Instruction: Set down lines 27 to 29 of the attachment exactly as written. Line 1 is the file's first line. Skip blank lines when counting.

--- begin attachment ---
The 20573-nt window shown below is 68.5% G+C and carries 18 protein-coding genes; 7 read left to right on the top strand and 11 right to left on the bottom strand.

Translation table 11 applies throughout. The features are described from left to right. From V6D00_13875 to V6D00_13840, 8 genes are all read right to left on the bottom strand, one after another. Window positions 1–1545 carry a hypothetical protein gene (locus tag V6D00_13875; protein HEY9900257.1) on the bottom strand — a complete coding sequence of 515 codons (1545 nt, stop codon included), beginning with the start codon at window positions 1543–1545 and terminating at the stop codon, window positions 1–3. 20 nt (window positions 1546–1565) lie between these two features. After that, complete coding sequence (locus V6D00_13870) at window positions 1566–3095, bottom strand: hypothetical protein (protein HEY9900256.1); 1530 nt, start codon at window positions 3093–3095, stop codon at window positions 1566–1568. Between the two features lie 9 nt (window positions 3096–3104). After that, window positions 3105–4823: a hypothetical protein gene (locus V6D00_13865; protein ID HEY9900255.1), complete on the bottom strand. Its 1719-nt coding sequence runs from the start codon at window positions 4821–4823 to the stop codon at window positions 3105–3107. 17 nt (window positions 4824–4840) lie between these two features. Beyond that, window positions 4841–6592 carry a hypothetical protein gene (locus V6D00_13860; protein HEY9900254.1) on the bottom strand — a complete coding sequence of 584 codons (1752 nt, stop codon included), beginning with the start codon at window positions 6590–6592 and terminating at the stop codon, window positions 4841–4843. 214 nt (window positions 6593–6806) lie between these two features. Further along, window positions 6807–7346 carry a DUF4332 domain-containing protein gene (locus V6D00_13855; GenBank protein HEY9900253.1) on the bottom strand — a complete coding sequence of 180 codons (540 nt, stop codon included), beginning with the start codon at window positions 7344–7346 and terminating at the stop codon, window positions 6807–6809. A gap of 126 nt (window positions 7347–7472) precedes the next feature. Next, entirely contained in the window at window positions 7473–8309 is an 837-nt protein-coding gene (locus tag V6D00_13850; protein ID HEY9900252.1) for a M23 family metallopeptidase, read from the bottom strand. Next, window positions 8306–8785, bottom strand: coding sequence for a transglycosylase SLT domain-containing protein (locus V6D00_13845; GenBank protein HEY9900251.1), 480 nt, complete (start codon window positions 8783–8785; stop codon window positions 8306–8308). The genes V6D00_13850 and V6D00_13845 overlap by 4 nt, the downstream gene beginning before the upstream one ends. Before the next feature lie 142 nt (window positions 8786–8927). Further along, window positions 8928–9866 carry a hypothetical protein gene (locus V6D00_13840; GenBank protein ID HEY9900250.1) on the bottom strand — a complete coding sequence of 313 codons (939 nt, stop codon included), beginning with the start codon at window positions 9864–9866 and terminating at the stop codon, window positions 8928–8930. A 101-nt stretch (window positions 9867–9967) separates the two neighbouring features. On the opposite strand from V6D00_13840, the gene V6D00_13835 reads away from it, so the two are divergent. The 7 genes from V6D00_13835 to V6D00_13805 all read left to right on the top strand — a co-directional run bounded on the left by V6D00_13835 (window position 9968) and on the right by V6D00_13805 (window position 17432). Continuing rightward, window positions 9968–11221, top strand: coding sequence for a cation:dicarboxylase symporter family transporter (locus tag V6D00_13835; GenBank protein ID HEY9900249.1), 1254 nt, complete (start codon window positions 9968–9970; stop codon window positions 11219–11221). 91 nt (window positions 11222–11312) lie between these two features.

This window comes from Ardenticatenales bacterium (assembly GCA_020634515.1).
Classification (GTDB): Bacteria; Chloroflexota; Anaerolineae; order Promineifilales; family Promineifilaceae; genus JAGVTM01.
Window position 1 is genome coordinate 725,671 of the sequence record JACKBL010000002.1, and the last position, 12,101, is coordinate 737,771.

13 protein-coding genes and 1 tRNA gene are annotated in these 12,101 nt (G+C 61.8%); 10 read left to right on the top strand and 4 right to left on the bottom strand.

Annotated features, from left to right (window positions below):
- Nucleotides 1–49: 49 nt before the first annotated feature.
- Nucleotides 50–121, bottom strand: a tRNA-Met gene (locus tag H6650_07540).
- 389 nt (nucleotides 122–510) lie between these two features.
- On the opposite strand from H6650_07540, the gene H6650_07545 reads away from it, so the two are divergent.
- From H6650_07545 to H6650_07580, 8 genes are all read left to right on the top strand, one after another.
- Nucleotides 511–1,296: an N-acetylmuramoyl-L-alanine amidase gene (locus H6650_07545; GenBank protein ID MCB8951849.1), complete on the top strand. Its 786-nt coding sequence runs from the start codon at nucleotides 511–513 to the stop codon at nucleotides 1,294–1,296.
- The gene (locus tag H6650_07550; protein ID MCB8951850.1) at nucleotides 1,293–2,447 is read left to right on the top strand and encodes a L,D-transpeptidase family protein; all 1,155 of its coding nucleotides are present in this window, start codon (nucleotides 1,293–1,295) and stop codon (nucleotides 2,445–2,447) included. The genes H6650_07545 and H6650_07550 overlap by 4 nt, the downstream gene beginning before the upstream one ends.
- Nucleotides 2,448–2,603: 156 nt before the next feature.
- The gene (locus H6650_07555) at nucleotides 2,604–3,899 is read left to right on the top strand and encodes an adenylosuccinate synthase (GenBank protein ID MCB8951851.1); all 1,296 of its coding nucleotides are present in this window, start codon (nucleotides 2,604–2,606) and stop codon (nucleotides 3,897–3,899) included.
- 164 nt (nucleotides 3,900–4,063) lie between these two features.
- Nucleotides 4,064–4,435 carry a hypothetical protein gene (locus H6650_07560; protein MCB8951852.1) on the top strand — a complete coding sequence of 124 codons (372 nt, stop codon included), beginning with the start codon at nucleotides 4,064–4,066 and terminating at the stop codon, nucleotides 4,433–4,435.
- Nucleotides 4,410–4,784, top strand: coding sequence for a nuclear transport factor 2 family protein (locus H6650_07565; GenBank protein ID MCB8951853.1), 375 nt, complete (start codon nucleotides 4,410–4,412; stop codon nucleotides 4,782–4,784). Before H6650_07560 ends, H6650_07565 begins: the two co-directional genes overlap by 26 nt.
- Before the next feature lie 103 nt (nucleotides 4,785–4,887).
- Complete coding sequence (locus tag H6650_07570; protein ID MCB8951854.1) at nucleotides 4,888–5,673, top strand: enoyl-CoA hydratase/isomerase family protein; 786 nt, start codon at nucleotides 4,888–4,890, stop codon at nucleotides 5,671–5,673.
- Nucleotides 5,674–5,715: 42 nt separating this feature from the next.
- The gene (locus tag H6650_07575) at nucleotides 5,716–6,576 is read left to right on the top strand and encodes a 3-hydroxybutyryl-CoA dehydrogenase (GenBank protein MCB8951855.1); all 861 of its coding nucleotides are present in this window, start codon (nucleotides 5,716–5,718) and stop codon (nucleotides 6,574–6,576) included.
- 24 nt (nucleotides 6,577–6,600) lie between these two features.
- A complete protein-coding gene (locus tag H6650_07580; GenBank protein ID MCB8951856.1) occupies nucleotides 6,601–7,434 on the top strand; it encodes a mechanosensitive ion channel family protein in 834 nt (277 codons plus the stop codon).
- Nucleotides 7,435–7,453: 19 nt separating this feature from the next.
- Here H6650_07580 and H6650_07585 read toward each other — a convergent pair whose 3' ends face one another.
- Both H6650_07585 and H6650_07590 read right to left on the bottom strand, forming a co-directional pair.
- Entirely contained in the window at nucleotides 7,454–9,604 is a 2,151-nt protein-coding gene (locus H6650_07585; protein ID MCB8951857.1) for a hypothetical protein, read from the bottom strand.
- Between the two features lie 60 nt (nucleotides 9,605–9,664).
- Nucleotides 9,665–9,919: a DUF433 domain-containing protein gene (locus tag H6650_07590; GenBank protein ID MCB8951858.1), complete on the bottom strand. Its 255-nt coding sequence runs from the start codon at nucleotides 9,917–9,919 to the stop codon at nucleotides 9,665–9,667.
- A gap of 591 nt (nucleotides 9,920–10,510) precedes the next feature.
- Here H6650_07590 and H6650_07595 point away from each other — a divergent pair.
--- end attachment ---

- Here H6650_07580 and H6650_07585 read toward each other — a convergent pair whose 3' ends face one another.
- Both H6650_07585 and H6650_07590 read right to left on the bottom strand, forming a co-directional pair.
- Entirely contained in the window at nucleotides 7,454–9,604 is a 2,151-nt protein-coding gene (locus H6650_07585; protein ID MCB8951857.1) for a hypothetical protein, read from the bottom strand.